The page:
What is a Makerspace?
A makerspace is a place where ideas can become a reality by offering the latest in manufacturing and prototyping technology in a hands-on environment to allow Texas State University students, teachers, and staff to create or prototype whatever comes to mind. The Ingram Hall Makerspace specifically is an Academic Makerspace, which means we focus on the academic benefit to student-operated equipment. Our equipment has training modules, many have public workshops, and we even have events to help support students with zero knowledge of any equipment. The Ingram Hall Makerspace aims not to make students machinists or welders but innovative thinkers and creative makers.
Improving on the Makerspace availability
While there are several other makerspaces across the campus, the Ingram Hall Makerspace is outfitted to support much larger, more precise, and harder projects. The IHM is an 11,000sqft facility comprised of 4 different zones, including rapid prototyping, industrial, welding, and woodworking. The rapid prototyping space offers many 3D printers, lasers, and small form factor CNC mills, while the industrial makerspace offers more industrial-sized and capable equipment. The Makerspace also offers other equipment such as a PCB maker and an assortment of tools for any project. Attached are 5 teaching labs, including Senior Design Fabrication, CIM/Instrumentation, Composites, and Advanced Additive manufacturing!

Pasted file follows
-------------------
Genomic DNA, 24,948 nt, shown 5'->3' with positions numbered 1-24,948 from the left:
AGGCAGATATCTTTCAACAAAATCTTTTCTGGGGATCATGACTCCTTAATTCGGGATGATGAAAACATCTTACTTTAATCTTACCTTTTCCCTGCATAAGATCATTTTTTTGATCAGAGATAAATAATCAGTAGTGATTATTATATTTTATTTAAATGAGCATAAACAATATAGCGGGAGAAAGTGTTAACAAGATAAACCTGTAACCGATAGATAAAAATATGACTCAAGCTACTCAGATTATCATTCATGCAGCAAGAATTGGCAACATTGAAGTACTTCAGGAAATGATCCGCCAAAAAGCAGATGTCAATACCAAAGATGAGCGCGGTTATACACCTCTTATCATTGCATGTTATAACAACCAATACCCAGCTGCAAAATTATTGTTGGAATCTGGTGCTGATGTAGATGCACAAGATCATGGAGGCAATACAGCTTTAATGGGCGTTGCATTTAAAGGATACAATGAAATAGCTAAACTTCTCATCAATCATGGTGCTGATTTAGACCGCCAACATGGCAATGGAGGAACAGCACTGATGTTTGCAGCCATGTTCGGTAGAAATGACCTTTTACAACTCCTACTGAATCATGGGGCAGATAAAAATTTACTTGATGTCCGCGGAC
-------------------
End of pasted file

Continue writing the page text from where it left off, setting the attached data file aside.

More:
The IHM also currently supports 7 classes in new ways, including the CAD/CAM class in which students are taught how to do basic CNC mill programming. Previously the class would only create their programs and then watch as someone else ran their program on a mini-mill, but now the students will learn how the machine is operated and operate themselves, strengthening their understanding of the machine programming process as each step they physically take in front of the machine is immediately correlated to end product in the case of their program. Senior design is one of the main supported classes as nearly all projects are manufactured, stored, and developed in the Ingram Hall Makerspace. Successful senior design projects are often displayed at the makerspace entrance. The IHM supports many more class projects through project assignments and is always looking to support more!
The Ingram Hall Makerspace is a new resource, which means it is currently still in development and intends to continue to grow in usage and capabilities.